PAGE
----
How can you get involved? If you’re interested in community theater, here are some steps to take:
- Find a theater group. My theater group is the Pacific Okinawa Players. They are a group of primarily U.S. military, spouses, and DoDEA teachers/administrators who love to put on shows for the rest of the U.S. military community. Being so far away from home, sometimes we’re more like family. If you’re trying to find your own local theater group, ask around and check Craigslist or the website for your local news media (because nobody reads newspapers anymore). If you’re a student, check with your university or high school theater department. Once you find your group, get in contact with one of their people and let them know you want to get involved.
- Choose your role in the production. Not everyone is an actor. If you have stage fright or don’t like to get in front of people but still want to be active, there are plenty of opportunities to work behind the scenes helping with costume changes, prop placement, cues, etc. Your technical aptitudes may qualify you as a lighting or sound technician, and wood shop or painting knowledge are perfect for set design and construction. Ushers usually get a chance to get everyone seated, and then they are able to sit back and enjoy the show. Naturally, if you do like being on stage, you may audition for an acting or singing role. Finally, if you’re into management, stage managing and directing may be for you. Producers need business sense to make shows happen, so that may be a way to use your skills and connections as well.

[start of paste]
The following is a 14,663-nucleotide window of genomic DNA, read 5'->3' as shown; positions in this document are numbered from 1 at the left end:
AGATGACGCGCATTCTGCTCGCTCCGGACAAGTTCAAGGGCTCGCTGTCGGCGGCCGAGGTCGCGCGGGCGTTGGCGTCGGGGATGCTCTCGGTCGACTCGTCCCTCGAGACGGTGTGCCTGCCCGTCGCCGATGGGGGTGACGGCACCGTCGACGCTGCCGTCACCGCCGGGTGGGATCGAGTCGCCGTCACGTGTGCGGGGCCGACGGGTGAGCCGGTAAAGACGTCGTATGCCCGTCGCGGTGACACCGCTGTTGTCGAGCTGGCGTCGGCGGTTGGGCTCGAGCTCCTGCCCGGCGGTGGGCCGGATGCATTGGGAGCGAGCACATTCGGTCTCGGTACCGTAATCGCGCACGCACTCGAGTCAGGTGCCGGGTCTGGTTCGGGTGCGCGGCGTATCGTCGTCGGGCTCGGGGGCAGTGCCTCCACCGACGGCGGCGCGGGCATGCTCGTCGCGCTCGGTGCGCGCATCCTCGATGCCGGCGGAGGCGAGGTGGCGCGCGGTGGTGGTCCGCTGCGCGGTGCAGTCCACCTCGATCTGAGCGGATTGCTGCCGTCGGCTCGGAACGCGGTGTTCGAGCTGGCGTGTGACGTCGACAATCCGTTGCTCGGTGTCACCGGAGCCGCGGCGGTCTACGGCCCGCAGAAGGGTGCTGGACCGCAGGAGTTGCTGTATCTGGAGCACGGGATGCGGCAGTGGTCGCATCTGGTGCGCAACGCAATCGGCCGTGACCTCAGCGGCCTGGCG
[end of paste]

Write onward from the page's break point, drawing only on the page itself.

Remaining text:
- Develop your talents. Don’t be afraid to step outside of your comfort zone, because that’s where you will grow. I was nervous about auditioning for my first show because I wasn’t sure how I’d like being on stage, but it turned out that I really enjoyed it. Then I decided to try my hand at something different, so I co-directed and then directed shows, and I got to face a whole new level of challenges. I’ve always wanted to become familiar with lighting and tech, but I haven’t had the chance to do it yet. Aside from trying something new, you can also stay focused in one area and strive for expertise. There is always room for improvement, so take on more challenging roles, do exercises to improve your talent, and for God’s sake, learn your lines and cues!